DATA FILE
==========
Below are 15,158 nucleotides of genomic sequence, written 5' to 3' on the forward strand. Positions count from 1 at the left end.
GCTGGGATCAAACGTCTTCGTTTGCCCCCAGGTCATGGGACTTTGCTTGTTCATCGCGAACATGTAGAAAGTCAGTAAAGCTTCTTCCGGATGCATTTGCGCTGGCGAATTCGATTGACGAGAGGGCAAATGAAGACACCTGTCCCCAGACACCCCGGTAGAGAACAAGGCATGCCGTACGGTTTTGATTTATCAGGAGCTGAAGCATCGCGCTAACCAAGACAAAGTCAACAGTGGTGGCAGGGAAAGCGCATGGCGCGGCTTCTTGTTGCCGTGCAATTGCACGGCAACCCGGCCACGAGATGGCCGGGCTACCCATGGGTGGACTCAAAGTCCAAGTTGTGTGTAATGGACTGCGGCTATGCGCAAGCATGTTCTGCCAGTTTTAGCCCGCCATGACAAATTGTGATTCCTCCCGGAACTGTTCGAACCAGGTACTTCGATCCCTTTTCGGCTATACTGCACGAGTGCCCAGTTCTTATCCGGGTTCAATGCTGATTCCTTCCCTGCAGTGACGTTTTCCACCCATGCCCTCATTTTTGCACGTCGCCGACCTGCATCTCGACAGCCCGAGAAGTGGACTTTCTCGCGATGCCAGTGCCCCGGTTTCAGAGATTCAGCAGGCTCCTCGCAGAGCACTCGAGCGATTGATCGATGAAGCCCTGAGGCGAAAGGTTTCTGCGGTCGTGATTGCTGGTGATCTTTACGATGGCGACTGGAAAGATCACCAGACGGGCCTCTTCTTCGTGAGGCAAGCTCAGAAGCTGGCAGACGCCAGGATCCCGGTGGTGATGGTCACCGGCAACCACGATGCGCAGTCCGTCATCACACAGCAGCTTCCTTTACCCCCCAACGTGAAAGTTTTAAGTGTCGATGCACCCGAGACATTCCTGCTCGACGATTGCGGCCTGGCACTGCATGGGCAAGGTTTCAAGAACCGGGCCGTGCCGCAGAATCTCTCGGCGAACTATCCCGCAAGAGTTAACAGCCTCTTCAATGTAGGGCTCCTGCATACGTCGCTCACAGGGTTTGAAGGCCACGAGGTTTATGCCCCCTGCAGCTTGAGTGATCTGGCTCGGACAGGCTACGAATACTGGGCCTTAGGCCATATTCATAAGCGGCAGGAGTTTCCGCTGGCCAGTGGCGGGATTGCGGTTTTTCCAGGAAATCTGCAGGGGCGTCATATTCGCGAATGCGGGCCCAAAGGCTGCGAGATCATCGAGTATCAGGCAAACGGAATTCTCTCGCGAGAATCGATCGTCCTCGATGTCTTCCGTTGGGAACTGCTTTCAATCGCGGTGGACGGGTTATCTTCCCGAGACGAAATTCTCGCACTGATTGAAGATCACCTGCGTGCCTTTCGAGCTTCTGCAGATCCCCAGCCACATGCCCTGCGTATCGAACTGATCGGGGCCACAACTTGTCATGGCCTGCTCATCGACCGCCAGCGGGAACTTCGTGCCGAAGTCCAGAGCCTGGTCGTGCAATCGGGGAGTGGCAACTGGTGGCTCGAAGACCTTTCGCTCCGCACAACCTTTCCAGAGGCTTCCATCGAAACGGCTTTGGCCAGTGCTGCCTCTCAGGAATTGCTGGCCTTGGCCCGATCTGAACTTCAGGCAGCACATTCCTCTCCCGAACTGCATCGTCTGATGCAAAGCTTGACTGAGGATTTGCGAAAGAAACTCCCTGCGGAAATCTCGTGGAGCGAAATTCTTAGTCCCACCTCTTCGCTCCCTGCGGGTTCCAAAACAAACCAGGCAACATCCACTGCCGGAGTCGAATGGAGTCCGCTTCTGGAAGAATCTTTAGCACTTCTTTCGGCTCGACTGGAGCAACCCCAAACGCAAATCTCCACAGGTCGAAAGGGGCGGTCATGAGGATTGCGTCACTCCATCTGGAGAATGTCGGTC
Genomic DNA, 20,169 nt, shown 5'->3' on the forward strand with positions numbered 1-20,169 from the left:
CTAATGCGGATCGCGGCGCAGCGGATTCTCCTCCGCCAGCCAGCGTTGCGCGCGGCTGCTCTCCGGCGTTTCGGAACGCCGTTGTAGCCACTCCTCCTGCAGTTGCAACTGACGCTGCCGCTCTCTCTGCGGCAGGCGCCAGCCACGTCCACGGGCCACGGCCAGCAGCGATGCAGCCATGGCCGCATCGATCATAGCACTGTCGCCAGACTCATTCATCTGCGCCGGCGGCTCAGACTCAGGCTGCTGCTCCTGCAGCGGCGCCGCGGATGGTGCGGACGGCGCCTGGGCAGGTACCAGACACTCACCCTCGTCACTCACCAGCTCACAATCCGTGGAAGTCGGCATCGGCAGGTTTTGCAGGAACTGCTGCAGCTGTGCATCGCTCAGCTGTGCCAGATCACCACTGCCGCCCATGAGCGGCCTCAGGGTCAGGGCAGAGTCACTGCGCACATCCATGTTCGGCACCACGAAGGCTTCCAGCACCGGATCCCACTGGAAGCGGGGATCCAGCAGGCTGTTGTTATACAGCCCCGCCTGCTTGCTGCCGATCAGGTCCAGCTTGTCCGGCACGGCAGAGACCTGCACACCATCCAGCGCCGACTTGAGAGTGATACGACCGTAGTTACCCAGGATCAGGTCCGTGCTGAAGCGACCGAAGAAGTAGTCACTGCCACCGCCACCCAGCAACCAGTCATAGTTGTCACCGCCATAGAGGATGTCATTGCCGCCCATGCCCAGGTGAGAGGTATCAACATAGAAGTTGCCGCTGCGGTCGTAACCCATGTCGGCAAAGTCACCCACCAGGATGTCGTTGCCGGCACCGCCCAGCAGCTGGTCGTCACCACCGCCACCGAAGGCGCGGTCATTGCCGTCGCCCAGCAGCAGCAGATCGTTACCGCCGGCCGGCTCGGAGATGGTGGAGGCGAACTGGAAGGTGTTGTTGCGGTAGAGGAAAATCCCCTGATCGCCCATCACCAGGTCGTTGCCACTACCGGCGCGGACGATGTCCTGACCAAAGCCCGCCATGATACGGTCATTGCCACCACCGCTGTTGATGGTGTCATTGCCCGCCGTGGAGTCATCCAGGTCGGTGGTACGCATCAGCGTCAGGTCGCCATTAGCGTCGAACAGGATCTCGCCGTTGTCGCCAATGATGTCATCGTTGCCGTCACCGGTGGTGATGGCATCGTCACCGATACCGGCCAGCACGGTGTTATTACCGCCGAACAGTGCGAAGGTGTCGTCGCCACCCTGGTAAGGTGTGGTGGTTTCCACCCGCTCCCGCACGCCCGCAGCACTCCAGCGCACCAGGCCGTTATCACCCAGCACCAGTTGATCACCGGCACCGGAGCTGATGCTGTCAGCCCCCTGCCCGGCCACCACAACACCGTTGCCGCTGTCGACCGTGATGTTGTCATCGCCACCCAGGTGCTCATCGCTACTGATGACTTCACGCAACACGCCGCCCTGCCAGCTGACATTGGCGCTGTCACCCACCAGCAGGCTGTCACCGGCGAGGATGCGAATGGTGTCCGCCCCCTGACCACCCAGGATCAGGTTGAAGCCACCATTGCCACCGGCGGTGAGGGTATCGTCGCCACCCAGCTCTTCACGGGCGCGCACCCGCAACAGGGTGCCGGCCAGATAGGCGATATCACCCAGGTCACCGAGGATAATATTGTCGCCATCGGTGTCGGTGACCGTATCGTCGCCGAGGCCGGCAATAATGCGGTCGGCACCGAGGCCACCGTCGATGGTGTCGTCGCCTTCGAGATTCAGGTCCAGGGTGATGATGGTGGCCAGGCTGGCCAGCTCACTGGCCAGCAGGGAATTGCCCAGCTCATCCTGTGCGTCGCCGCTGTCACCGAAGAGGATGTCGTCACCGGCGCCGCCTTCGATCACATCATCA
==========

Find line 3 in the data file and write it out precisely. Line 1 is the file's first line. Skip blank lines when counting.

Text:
Genomic DNA, 20,169 nt, shown 5'->3' on the forward strand with positions numbered 1-20,169 from the left: